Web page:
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Some one has modified a PHP file, which had permissions set to 777, on my VPS server.

How can someone do that without administrative access to the server?

What information I can give you?

I know nothing was modified through FTP or through the Kloxo control panel. So PHP would be the only way?

How can the 777 permission allow someone to modify a PHP file on a web server?

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closed as not a real question by AJ Henderson, Rook, dr jimbob, Jeff Ferland Feb 12 '13 at 19:29

It's difficult to tell what is being asked here. This question is ambiguous, vague, incomplete, overly broad, or rhetorical and cannot be reasonably answered in its current form. For help clarifying this question so that it can be reopened, visit the help center.If this question can be reworded to fit the rules in the help center, please edit the question.

    
What's the question here? –  Polynomial Feb 11 '13 at 18:57
7  
Someone can not, in fact, access your server without access to your server. –  Cory J Feb 11 '13 at 19:28
    
Cory, possibly not helpful but you get the ups for the cut of your jib :-P –  grauwulf Feb 11 '13 at 19:33
    
"PHP injection" is not a real vulnerability. Someone modifying files on your system is the result of a vulnerability. –  Rook Feb 11 '13 at 20:19
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@Rook, I'm sorry... Maybe I misread that. "Runtime code injection isn't a 'real' vulnerability?" You may want to take that one over to academic.so, I think you have a new thesis statement there. –  grauwulf Feb 11 '13 at 21:04

2 Answers 2

The "777" is octal for local permissions in the Unix sense; this means that the file can be written to by any process on this machine (all users have read and write access to the file). This is local: this is about access rights for process which run on the machine. Someone from the outer world does not have, by default, the possibility to make arbitrary process run on your system under any user ID.

However, you say "PHP", which means that you operate a Web site with PHP enabled. Thus, you may have a security hole in your site which allows an attacker, with the help of maliciously crafted requests, to trigger a file write operation where the attacker can choose the target file. The operation will be performed by the Web server process, with the user ID under which that process runs (e.g. www-data -- that's what it does on my server). Since the target file is "world-writable", the write succeeds. The "777" access rights are not the security hole here, but they help the attacker by giving him ways to exploit the hole into further mischief.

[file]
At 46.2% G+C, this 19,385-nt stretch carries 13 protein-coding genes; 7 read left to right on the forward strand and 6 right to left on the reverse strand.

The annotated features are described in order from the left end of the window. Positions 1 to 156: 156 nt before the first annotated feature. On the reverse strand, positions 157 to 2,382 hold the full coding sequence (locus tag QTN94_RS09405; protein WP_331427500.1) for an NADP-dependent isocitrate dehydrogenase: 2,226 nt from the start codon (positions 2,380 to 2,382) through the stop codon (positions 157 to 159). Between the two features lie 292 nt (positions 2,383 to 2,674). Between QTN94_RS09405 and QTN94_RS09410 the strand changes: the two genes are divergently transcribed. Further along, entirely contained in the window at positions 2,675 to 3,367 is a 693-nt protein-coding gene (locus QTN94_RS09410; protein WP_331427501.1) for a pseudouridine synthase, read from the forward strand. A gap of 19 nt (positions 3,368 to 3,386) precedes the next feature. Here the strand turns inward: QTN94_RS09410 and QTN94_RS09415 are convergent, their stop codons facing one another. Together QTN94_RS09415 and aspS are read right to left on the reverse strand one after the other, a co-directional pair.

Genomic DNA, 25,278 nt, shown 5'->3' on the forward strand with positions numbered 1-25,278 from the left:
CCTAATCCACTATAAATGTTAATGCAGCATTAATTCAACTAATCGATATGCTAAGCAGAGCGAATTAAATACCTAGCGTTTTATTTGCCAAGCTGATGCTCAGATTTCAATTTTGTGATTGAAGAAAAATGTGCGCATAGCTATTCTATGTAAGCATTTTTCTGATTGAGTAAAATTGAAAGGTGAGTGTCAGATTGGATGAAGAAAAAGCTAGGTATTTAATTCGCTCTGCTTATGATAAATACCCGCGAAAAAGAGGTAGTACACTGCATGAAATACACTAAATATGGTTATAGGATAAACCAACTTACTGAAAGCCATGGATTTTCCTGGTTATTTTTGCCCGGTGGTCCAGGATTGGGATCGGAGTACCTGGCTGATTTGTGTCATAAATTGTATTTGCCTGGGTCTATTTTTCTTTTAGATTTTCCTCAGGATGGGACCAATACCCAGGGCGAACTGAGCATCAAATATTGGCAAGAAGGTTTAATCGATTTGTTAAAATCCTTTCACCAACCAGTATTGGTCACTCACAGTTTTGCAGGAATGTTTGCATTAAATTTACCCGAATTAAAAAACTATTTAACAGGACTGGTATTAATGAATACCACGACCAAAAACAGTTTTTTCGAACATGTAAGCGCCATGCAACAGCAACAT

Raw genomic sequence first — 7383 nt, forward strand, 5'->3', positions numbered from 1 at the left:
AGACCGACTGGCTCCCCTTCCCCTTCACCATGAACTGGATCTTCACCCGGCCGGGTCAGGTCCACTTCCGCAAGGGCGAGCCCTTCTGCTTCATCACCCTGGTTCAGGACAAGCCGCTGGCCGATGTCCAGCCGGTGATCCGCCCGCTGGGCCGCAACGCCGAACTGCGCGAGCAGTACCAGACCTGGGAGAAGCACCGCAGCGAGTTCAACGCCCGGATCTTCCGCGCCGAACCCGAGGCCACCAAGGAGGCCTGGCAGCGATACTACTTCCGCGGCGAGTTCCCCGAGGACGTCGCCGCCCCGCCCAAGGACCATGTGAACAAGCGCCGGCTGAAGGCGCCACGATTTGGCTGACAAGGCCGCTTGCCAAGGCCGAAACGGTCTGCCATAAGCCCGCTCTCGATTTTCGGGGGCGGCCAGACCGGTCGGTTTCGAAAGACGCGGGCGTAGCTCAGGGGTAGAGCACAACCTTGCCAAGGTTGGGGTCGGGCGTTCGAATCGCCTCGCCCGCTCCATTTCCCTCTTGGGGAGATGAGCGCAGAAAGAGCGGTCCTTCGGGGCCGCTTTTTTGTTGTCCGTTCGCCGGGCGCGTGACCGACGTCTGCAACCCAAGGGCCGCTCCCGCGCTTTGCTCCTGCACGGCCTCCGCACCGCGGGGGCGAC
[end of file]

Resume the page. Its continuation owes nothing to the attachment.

(This is all guesswork. You are not exactly giving me a lot of information here.)

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the password is too hard to hack? is something like this rHDqiZyEZhY –  Costel Cocerhan Feb 12 '13 at 15:36

The reason someone was able to modify your file is that the 777 permission set gives full read, write, and execute to all users who interact with that file. In your case it is most likely that someone used your php script, or a different one, to edit your files on the server. Sadly; PHP has many functions that allow this type of manipulation (i.e. everything in the exec family). To avoid this type of problem in the future you will need to carefully review your file permissions as well as your PHP scripts.

Without those scripts, however, I'm afraid that SO will not be able to provide much in the way of directed guidance.

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